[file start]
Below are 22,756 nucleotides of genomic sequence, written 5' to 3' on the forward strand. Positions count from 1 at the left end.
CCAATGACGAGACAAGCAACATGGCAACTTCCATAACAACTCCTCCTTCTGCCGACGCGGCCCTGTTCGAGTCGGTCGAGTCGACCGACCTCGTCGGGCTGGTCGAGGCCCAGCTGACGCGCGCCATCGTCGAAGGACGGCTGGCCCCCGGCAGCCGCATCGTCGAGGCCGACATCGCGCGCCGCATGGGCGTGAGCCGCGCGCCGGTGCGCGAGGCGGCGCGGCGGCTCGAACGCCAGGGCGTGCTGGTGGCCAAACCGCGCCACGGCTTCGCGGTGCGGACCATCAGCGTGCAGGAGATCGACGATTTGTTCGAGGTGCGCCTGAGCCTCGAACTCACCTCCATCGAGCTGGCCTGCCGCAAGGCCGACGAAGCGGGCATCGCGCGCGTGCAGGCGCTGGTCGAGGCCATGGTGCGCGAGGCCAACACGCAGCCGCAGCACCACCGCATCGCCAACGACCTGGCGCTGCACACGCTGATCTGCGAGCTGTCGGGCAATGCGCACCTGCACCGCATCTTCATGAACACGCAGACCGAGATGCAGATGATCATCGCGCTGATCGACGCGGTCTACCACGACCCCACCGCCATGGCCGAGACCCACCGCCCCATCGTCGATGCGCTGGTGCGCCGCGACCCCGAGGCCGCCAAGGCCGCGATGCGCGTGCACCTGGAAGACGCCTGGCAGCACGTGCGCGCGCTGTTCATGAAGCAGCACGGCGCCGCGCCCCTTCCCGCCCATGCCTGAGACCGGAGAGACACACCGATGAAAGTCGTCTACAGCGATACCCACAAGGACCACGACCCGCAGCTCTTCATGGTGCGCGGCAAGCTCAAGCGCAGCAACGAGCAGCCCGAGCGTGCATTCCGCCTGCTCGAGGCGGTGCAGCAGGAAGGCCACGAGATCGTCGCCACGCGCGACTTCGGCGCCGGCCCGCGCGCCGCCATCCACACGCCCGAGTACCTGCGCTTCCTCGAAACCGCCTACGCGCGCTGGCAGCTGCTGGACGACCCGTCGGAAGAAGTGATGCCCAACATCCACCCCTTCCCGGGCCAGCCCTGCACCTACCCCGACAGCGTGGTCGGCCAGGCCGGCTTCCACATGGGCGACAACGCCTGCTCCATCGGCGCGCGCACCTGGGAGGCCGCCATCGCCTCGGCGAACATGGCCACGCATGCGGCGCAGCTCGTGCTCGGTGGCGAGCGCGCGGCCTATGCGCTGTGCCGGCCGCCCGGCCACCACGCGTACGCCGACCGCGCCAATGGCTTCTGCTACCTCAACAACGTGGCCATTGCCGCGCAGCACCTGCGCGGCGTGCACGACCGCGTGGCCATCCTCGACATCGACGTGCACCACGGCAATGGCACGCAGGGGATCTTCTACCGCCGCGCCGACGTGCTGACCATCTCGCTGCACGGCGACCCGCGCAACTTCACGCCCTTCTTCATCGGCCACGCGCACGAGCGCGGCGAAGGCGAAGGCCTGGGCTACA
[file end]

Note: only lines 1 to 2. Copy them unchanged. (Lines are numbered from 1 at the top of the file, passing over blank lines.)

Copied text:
Below are 22,756 nucleotides of genomic sequence, written 5' to 3' on the forward strand. Positions count from 1 at the left end.
CCAATGACGAGACAAGCAACATGGCAACTTCCATAACAACTCCTCCTTCTGCCGACGCGGCCCTGTTCGAGTCGGTCGAGTCGACCGACCTCGTCGGGCTGGTCGAGGCCCAGCTGACGCGCGCCATCGTCGAAGGACGGCTGGCCCCCGGCAGCCGCATCGTCGAGGCCGACATCGCGCGCCGCATGGGCGTGAGCCGCGCGCCGGTGCGCGAGGCGGCGCGGCGGCTCGAACGCCAGGGCGTGCTGGTGGCCAAACCGCGCCACGGCTTCGCGGTGCGGACCATCAGCGTGCAGGAGATCGACGATTTGTTCGAGGTGCGCCTGAGCCTCGAACTCACCTCCATCGAGCTGGCCTGCCGCAAGGCCGACGAAGCGGGCATCGCGCGCGTGCAGGCGCTGGTCGAGGCCATGGTGCGCGAGGCCAACACGCAGCCGCAGCACCACCGCATCGCCAACGACCTGGCGCTGCACACGCTGATCTGCGAGCTGTCGGGCAATGCGCACCTGCACCGCATCTTCATGAACACGCAGACCGAGATGCAGATGATCATCGCGCTGATCGACGCGGTCTACCACGACCCCACCGCCATGGCCGAGACCCACCGCCCCATCGTCGATGCGCTGGTGCGCCGCGACCCCGAGGCCGCCAAGGCCGCGATGCGCGTGCACCTGGAAGACGCCTGGCAGCACGTGCGCGCGCTGTTCATGAAGCAGCACGGCGCCGCGCCCCTTCCCGCCCATGCCTGAGACCGGAGAGACACACCGATGAAAGTCGTCTACAGCGATACCCACAAGGACCACGACCCGCAGCTCTTCATGGTGCGCGGCAAGCTCAAGCGCAGCAACGAGCAGCCCGAGCGTGCATTCCGCCTGCTCGAGGCGGTGCAGCAGGAAGGCCACGAGATCGTCGCCACGCGCGACTTCGGCGCCGGCCCGCGCGCCGCCATCCACACGCCCGAGTACCTGCGCTTCCTCGAAACCGCCTACGCGCGCTGGCAGCTGCTGGACGACCCGTCGGAAGAAGTGATGCCCAACATCCACCCCTTCCCGGGCCAGCCCTGCACCTACCCCGACAGCGTGGTCGGCCAGGCCGGCTTCCACATGGGCGACAACGCCTGCTCCATCGGCGCGCGCACCTGGGAGGCCGCCATCGCCTCGGCGAACATGGCCACGCATGCGGCGCAGCTCGTGCTCGGTGGCGAGCGCGCGGCCTATGCGCTGTGCCGGCCGCCCGGCCACCACGCGTACGCCGACCGCGCCAATGGCTTCTGCTACCTCAACAACGTGGCCATTGCCGCGCAGCACCTGCGCGGCGTGCACGACCGCGTGGCCATCCTCGACATCGACGTGCACCACGGCAATGGCACGCAGGGGATCTTCTACCGCCGCGCCGACGTGCTGACCATCTCGCTGCACGGCGACCCGCGCAACTTCACGCCCTTCTTCATCGGCCACGCGCACGAGCGCGGCGAAGGCGAAGGCCTGGGCTACA